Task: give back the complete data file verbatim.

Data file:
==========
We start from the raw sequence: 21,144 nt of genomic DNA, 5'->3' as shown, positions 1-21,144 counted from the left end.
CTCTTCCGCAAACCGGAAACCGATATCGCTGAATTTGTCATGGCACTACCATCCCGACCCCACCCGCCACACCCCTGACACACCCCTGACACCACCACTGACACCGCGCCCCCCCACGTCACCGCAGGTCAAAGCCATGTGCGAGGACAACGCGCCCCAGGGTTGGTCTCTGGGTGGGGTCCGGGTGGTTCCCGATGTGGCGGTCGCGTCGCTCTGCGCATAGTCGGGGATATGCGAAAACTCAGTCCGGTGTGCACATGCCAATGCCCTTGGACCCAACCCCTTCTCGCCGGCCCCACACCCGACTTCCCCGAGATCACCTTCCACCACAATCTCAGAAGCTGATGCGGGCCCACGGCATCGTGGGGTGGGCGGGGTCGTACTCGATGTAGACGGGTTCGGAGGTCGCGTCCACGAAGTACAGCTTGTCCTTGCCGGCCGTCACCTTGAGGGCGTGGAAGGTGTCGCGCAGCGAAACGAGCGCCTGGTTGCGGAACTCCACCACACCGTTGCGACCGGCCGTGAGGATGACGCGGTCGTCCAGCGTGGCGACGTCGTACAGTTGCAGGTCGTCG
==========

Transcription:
We start from the raw sequence: 21,144 nt of genomic DNA, 5'->3' as shown, positions 1-21,144 counted from the left end.
CTCTTCCGCAAACCGGAAACCGATATCGCTGAATTTGTCATGGCACTACCATCCCGACCCCACCCGCCACACCCCTGACACACCCCTGACACCACCACTGACACCGCGCCCCCCCACGTCACCGCAGGTCAAAGCCATGTGCGAGGACAACGCGCCCCAGGGTTGGTCTCTGGGTGGGGTCCGGGTGGTTCCCGATGTGGCGGTCGCGTCGCTCTGCGCATAGTCGGGGATATGCGAAAACTCAGTCCGGTGTGCACATGCCAATGCCCTTGGACCCAACCCCTTCTCGCCGGCCCCACACCCGACTTCCCCGAGATCACCTTCCACCACAATCTCAGAAGCTGATGCGGGCCCACGGCATCGTGGGGTGGGCGGGGTCGTACTCGATGTAGACGGGTTCGGAGGTCGCGTCCACGAAGTACAGCTTGTCCTTGCCGGCCGTCACCTTGAGGGCGTGGAAGGTGTCGCGCAGCGAAACGAGCGCCTGGTTGCGGAACTCCACCACACCGTTGCGACCGGCCGTGAGGATGACGCGGTCGTCCAGCGTGGCGACGTCGTACAGTTGCAGGTCGTCG